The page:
4. Mitchell JM, Kemp BJ: Quality of life in assisted living homes: a multidimensional analysis. J Gerontol B Psychol Sci Soc Sci 2000;55:P117–P127.
  5. Street D, Burge S, Quadagno J, et al: The salience of social relationships for resident well-being in assisted living. J Gerontol B Psychol Sci Soc Sci 2007;62:S129–S134.
  6. Martin P, Poon LW, Kim E, et al: Social and psychological resources in the oldest old. Exp Aging Res 1996;22:121–139.
  7. Braungart Fauth E, Zarit SH, Malmberg B, Johansson B: Physical, cognitive, and psychosocial variables from the Disablement Process Model predict patterns of independence and the transition into disability for the oldest-old. Gerontologist 2007;47:613–624.

    External Resources

  8. Burholt V, Windle G, Ferring D, et al: Reliability and validity of the Older Americans Resources and Services (OARS) Social Resources Scale in six European countries. J Gerontol B Psychol Sci Soc Sci 2007;62:S371–S379.
  9. Mavandadi S, Rook KS, Newsom JT: Positive and negative social exchanges and disability in later life: an investigation of trajectories of change. J Gerontol B Psychol Sci Soc Sci 2007;62:S361–S370.
  10. Fillenbaum GG: Multidimensional Functional Assessment of Older Adults: The Duke Older Americans Resources and Services Procedures. Hillsdale, Lawrence Erlbaum Associates, 1994.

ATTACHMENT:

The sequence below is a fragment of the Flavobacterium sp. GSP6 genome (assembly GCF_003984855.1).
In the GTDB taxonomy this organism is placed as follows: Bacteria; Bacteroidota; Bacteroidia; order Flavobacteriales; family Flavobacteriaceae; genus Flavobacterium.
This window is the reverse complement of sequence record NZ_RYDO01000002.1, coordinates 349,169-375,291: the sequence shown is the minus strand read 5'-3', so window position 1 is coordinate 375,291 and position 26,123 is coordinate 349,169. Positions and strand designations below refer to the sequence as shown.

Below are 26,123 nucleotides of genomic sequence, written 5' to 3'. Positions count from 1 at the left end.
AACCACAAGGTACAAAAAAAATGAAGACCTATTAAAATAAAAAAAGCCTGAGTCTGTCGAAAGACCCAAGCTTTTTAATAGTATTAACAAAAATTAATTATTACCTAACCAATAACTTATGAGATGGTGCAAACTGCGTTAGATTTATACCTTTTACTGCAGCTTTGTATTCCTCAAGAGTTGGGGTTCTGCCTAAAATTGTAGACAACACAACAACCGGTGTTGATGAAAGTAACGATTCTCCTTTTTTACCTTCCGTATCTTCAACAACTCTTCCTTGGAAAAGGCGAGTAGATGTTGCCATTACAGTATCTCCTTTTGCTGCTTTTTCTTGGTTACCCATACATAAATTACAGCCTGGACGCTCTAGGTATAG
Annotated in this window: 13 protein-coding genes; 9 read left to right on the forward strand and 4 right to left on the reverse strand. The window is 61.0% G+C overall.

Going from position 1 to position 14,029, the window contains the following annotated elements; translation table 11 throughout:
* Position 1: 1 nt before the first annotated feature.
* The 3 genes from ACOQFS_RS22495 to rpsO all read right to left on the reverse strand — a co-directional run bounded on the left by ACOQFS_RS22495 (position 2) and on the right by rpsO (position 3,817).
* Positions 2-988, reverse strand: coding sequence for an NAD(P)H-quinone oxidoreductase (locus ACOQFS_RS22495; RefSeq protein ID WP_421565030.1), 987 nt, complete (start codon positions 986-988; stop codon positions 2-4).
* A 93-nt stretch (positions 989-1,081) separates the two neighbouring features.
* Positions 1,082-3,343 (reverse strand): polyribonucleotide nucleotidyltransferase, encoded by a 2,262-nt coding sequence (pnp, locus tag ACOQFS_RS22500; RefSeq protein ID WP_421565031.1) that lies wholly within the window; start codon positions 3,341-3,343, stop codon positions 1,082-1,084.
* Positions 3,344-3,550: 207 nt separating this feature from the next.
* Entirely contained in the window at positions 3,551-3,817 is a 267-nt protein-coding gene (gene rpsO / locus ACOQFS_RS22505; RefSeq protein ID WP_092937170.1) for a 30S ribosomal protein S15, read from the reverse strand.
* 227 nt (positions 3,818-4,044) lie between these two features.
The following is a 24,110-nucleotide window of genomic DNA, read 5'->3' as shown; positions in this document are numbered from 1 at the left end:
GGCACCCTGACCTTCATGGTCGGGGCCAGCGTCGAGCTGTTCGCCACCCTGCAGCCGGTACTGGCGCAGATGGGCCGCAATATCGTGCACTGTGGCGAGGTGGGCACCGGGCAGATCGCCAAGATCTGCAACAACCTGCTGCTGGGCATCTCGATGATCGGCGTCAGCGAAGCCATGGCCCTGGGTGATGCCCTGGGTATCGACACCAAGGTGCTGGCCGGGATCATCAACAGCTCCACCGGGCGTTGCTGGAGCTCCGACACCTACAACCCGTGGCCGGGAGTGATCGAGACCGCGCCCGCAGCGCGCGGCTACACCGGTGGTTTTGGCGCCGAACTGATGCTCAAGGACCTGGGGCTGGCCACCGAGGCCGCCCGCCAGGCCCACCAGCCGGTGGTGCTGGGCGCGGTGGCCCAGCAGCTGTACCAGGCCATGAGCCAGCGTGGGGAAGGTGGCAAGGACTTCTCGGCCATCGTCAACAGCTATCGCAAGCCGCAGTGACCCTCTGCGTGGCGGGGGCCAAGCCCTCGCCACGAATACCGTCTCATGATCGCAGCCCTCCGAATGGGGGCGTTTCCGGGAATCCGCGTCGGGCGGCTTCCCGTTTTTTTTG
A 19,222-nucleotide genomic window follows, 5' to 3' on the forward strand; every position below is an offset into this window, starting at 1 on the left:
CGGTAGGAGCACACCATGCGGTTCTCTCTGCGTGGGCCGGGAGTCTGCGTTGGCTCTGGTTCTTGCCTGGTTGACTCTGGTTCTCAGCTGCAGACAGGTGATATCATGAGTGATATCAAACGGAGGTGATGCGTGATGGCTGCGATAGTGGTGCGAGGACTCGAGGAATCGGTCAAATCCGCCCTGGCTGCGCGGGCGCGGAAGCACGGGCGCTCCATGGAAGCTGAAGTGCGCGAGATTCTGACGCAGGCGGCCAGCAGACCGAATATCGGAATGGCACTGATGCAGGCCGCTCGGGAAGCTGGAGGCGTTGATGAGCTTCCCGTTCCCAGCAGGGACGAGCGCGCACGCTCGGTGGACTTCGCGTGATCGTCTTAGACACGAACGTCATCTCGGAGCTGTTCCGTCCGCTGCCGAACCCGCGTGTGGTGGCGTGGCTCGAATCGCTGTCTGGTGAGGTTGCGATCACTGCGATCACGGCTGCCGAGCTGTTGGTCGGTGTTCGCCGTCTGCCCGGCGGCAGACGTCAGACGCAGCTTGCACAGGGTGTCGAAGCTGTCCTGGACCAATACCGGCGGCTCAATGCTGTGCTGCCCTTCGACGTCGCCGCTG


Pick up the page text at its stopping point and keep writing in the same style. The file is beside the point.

11. Cutrona C, Russell D: The provisions of social relationships and adaptation to stress; in Jones JH, Perlman D (eds): Advances in Personal Relationships. Greenwich, JAI Press, 1987, pp 37–67.
  12. Baltes P: On the incomplete architecture of human ontogeny: selection, optimization, and compensation as foundation of developmental theory. Am Psychol 1997;52:366–380.
  13. Martin P, Martin M: Proximal and distal influences on development: the model of developmental adaptation. Dev Rev 2002;22:78–96.

    External Resources

  14. Gaugler JE, Duval S, Anderson KA, Kane RL: Predicting nursing home admission in the U.S.: a meta-analysis. BMC Geriatr 2007;7:13.
  15. Miller EA, Weissert WG: Predicting elderly people’s risk for nursing home placement, hospitalization, functional impairment, and mortality: a synthesis. Med Care Res Rev 2000;57:259–297.
  16. Martin P: Individual and social resources predicting well-being and functioning in the later years: conceptual models, research, and practice. Aging Int 2002;27:3–29.

    External Resources

  17. Poon LW, Jazwinkski SM, Green RC, et al: Contributors of longevity and adaptation: findings and new directions from the Georgia Centenarian Study; in: Perls TT (ed): Exceptional Longevity. Baltimore, Johns Hopkins, 2007.
  18. Folstein MF, Folstein SE, McHugh PR: ‘Mini-mental state’. A practical method for grading the cognitive state of patients for the clinician. J Psychiatr Res 1975;12:189–198.
  19. Herbert TB, Cohen S: Measurement issues in research on psychosocial stress; in: Kaplan HB (ed) Psychosical Stress: Perspectives on Structure, Theory, Life-Course, and Methods. San Diego, Academic Press, 1996, pp 295–332.
  20. Reuben DB, Valle LA, Hays RD, et al: Measuring physical function in community-dwelling older persons: a comparison of self-administered, interviewer-administered, and performance-based measures. J Am Geriatr Soc 1995;43:17–23.